His moon face unobstructed by a thin layer of slicked-back hair, his piercing stare uninterrupted by eyelids that never flutter, Hopkins is at once reptilian and theatrically mannered—an unblinking alien whose “classiness” plays like a deliberate, grotesque parody of the social elite to which he once belonged. Hopkins, who has cited the regal enunciation of Katharine Hepburn as a vocal model, isn’t exactly subtle, but neither is the character he’s playing. Asked about the inspiration for Hannibal, Harris has cited numerous murderers, convicts, and other unsavory types, perpetually reaching for a different comparison. This compounds the impression that he is not one serial killer, but all of them, a fascinating amalgam of headline atrocities and a mirror that reflects our collective fascination with human monsters. As Chilton puts it in the books, Lecter fits no psychological profile. He is criminal insanity personified.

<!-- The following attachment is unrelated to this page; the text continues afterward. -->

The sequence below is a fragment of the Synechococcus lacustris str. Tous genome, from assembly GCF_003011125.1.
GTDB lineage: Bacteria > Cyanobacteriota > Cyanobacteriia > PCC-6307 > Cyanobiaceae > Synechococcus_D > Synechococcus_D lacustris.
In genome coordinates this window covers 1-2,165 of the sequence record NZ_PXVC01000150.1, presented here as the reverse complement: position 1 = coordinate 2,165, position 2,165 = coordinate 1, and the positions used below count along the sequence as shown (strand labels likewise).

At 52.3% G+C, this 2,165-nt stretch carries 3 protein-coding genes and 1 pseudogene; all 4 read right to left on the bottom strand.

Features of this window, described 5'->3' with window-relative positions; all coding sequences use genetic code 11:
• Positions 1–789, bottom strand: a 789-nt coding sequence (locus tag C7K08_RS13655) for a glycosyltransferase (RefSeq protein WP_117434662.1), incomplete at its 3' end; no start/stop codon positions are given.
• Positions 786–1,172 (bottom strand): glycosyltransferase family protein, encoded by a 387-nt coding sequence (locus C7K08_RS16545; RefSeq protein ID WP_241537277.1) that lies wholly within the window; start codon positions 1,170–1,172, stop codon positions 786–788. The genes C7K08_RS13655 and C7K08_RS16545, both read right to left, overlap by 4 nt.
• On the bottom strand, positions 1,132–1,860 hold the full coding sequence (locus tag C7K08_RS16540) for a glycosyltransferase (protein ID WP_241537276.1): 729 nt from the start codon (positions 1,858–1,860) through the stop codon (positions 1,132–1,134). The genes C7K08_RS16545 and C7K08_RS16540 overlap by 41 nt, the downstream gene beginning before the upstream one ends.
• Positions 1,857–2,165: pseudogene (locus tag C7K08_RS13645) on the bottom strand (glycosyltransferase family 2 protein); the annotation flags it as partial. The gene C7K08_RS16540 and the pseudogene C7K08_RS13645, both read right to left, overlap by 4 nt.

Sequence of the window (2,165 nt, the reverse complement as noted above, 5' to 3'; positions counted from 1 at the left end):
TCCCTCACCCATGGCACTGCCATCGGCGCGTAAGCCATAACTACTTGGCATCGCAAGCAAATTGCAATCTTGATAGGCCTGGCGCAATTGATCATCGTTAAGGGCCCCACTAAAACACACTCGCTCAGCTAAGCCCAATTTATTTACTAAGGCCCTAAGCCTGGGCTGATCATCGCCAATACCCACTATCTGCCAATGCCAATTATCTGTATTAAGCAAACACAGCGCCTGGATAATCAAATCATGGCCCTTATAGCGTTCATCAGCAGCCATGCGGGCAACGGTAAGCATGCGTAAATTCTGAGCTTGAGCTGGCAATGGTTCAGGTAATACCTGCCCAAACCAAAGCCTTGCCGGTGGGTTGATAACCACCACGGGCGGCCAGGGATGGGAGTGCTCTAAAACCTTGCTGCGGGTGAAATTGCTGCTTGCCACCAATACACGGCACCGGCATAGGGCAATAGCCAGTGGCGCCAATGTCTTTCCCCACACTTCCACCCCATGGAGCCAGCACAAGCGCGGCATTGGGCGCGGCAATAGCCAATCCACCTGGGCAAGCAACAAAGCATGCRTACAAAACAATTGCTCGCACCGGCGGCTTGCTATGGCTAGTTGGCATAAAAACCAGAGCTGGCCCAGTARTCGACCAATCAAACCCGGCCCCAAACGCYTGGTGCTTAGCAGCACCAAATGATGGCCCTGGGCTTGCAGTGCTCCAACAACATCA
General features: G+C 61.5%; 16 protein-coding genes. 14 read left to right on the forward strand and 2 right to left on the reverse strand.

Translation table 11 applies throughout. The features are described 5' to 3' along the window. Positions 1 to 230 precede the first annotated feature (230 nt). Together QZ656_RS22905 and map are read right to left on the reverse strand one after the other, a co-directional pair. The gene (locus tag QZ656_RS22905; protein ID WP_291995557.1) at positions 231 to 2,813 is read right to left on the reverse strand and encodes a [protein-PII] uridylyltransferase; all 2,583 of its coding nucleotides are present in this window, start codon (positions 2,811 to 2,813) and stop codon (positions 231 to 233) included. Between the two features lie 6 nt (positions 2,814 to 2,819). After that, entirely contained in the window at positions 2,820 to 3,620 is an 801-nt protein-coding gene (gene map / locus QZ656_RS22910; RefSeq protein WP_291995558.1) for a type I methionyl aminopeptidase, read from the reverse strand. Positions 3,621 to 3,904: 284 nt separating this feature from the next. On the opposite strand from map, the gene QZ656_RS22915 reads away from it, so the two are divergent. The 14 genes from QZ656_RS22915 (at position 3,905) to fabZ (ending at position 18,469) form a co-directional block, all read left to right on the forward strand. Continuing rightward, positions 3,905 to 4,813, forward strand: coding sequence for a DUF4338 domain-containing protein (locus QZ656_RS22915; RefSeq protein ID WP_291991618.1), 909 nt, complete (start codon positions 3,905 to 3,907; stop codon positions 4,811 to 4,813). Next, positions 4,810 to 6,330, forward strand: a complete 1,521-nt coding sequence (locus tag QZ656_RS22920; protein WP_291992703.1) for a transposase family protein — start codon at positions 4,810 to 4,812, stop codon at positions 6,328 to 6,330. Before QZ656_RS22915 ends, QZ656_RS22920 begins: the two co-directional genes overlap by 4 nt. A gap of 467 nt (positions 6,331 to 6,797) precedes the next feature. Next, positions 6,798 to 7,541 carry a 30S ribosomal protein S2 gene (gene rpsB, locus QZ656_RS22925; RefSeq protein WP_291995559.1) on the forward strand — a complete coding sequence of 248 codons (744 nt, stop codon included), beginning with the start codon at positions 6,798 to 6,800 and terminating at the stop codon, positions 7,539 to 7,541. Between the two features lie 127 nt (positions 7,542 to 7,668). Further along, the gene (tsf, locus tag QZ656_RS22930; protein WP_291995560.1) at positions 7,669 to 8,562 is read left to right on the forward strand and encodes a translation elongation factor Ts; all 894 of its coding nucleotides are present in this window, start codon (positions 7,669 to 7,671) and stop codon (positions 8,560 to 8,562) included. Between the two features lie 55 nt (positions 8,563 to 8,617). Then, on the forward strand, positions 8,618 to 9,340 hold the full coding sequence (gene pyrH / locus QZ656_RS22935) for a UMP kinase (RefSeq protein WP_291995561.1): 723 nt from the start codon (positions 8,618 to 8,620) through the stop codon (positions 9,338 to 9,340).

He’s also a charismatic figure, what Stephen King has described as “Count Dracula for the computer-and-cell-phone age.” Every Lecter story—even Hannibal, which makes him both protagonist and antagonist—makes sure to somehow position the flesh-eating fiend as the lesser of two (or more) evils. In Dragon and Lambs, that means not only putting him nominally on the side of the law, but also presenting him as an almost rational, adjusted alternative: Unlike Francis “The Tooth Fairy” Dolarhyde or Jame “Buffalo Bill” Gumb, he has no physical debilitations, no identity crises, no deep sexual insecurities. Whereas those men are coded as society’s ultimate freaks, Lecter is almost persuasive in his madness. He murders with a twisted sense of purpose, consuming the dull and rude, acting as a kind of Darwinian force of social justice. There is a dark comic righteousness to his barbarity.